The attack came after Israelis and Palestinians agreed to a U.S.-brokered deal to end the standoff at Palestinian leader Yasser Arafat’s compound in Ramallah.
In all, six of the nine Palestinians killed in Hebron were civilians. Most died in a helicopter attack on a one-story building where at least one gunman was hiding.
According to Israeli Defense Minister Binyamin Ben-Eliezer, officials captured several militants on Israel’s most wanted list, uncovered two suitcases filled with explosives and disabled a car bomb. He told reporters troops wouldn’t remain in Hebron long.
“We went there to hit that infrastructure [of Palestinian terrorist groups] and to get out quickly,” he said.
The incursion came as part of the manhunt for militants suspected in an attack on the nearby Jewish settlement of Adora that killed four Israelis Saturday, Israeli officials said. The militant group Hamas claimed responsibility for the strike.
The offensive began just hours after the Israeli cabinet agreed to a U.S. proposal to end the siege of Palestinian leader Yasser Arafat’s headquarters in Ramallah. Israeli and Palestinian officials said Arafat could now travel freely, which he has not been able to do since Israel first began his confinement in December, but Israeli tanks continued to surround his headquarters Monday.
Israel also dropped its demand for the extradition of six Palestinian militants, including four men accused in the assassination of Israeli Tourism Minister Rehavam Zeevi in October. The six, currently holed up in Arafat’s Ramallah compound, will be transferred to a prison in Jericho where U.S. and British officials would supervise their imprisonment.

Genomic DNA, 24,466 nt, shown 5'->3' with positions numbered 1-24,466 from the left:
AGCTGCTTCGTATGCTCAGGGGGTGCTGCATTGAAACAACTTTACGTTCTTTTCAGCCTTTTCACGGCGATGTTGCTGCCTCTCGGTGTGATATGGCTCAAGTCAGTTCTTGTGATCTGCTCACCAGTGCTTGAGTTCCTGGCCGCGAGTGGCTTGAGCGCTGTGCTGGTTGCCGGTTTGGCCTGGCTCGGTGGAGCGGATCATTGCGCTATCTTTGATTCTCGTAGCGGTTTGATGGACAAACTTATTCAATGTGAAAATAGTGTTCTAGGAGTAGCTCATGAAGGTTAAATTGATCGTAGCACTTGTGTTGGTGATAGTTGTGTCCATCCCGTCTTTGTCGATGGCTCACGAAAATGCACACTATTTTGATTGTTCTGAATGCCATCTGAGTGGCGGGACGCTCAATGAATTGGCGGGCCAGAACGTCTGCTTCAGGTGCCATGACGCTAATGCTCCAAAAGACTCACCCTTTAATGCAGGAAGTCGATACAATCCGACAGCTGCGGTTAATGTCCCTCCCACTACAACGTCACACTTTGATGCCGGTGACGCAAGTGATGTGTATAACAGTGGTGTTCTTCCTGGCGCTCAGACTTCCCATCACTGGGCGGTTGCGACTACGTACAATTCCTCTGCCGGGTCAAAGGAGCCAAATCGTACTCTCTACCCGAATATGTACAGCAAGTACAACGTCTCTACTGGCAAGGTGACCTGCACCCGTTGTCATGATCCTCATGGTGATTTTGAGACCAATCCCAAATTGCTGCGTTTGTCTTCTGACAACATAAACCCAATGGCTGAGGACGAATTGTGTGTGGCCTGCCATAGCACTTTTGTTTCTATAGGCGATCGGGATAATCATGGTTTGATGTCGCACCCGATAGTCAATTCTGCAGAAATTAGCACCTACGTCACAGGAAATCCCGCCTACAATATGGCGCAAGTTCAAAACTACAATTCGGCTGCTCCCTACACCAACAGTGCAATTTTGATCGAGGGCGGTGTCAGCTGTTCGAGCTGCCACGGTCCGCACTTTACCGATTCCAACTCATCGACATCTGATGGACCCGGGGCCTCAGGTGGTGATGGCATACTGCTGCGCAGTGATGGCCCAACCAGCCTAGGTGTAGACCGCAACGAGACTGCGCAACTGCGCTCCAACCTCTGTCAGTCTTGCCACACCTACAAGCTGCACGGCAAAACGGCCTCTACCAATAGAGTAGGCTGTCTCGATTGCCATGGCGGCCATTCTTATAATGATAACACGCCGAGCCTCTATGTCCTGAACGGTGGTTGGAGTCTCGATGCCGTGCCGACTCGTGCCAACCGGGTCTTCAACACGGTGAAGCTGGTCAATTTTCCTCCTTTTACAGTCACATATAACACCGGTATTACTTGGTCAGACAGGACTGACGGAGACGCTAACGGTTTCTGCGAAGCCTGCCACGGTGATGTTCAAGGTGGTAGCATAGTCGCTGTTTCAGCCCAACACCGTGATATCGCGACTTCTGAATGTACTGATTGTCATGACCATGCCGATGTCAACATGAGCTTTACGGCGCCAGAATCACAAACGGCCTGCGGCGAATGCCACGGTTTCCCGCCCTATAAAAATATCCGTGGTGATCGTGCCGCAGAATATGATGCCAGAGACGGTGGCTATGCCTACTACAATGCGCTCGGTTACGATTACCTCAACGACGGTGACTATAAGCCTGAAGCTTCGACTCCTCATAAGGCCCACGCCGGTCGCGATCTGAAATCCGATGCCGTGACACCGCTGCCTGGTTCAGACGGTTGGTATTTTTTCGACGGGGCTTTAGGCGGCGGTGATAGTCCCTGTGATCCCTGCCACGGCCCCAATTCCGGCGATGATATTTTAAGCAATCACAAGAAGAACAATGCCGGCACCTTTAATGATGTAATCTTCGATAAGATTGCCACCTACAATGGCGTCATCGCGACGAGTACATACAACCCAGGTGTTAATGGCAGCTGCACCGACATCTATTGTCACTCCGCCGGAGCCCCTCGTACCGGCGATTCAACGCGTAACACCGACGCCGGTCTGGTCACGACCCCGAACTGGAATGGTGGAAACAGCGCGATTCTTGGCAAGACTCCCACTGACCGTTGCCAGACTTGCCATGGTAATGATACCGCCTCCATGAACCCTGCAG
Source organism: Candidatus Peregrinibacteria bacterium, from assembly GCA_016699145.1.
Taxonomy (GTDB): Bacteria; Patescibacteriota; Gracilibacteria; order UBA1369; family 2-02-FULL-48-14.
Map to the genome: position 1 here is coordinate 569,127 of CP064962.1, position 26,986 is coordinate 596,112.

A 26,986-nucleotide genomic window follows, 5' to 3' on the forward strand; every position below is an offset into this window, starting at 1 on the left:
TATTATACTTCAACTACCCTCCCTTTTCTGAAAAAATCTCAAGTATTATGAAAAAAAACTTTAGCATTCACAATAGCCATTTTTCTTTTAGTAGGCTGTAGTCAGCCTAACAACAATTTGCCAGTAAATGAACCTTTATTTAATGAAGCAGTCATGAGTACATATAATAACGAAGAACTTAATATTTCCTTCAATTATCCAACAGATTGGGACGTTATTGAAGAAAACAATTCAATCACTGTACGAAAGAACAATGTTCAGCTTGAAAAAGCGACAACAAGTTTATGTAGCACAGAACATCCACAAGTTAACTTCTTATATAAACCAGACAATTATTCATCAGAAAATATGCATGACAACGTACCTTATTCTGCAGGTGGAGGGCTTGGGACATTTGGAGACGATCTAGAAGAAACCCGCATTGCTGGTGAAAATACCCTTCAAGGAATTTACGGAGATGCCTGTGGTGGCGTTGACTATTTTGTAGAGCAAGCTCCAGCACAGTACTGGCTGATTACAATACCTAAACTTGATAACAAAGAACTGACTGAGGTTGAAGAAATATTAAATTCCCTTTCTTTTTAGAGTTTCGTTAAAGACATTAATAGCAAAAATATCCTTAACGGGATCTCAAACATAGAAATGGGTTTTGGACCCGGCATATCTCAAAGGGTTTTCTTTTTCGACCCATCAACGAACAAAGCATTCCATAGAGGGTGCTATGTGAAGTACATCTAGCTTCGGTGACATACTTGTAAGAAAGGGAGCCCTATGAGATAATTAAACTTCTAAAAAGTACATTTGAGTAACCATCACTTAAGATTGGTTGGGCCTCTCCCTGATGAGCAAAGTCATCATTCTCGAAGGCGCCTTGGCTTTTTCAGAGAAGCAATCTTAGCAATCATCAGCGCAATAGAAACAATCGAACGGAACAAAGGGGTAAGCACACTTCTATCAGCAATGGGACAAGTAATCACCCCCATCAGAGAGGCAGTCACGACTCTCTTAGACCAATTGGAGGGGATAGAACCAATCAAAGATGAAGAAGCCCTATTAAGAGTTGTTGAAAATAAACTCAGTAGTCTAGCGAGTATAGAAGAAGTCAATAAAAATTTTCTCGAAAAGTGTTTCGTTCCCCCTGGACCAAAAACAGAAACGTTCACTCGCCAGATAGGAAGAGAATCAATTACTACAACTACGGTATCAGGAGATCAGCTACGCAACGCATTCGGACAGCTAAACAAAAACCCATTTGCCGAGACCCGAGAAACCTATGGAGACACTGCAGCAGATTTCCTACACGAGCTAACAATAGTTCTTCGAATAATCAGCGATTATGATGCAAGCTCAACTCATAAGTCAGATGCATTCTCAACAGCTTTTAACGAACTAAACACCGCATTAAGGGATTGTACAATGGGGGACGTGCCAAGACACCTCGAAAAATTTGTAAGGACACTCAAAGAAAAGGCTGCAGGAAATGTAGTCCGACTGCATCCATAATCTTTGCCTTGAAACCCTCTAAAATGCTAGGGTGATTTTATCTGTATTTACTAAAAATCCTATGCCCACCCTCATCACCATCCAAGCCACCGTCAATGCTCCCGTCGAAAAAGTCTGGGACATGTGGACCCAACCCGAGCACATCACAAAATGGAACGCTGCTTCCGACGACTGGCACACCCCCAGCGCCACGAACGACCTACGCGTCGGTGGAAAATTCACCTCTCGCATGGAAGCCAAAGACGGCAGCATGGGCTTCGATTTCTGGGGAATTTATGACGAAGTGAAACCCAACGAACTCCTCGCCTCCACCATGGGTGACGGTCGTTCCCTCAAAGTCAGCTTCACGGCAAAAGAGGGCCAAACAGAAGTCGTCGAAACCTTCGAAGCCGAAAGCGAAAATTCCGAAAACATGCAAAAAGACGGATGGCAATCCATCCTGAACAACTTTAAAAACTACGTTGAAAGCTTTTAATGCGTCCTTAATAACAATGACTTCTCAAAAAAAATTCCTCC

Arafat’s aides said the Palestinian leader is unlikely to leave his compound until the men are transferred to Jericho, for fear that Israeli troops would seize them if he left.
Despite the weekend’s diplomatic progress, Palestinian officials expressed anger and frustration over Israel’s attack on Hebron.
“The moment we accepted the American proposal [on Arafat’s confinement], we have an incursion into Hebron,” Palestinian Cabinet Minister Saeb Erekat said. “Every time we show good will … Israel slaps us in the face.”
President Bush’s proposal did not address the ongoing standoff at the Church of the Nativity in Bethlehem, where an Israeli sniper on Monday shot dead a Palestinian militant who had walked from the church into a courtyard.
Israeli troops and some 200 Palestinian militants inside the church have held a tense standoff at the church for nearly a month.
Meanwhile, wrangling continues between Israel and the United Nations over a proposed U.N. fact-finding mission to the Jenin refugee camp, where Palestinians say Israel troops murdered hundreds of innocent civilians. Israel has repeatedly denied the charge, saying Israeli troops killed several dozen Palestinian gunmen during fierce battles.
Israeli Foreign Ministry spokesman Gideon Meir accused the U.N. of having an anti-Israel bias and said the fact-finders would not be allowed in until Israeli demands for changes to the mission are met. The U.N. team had been scheduled to arrive in Israel Saturday.
“I think we have to disagree with the United Nations now, even at the cost of world opinion,” Meir said. “They want to set us up.”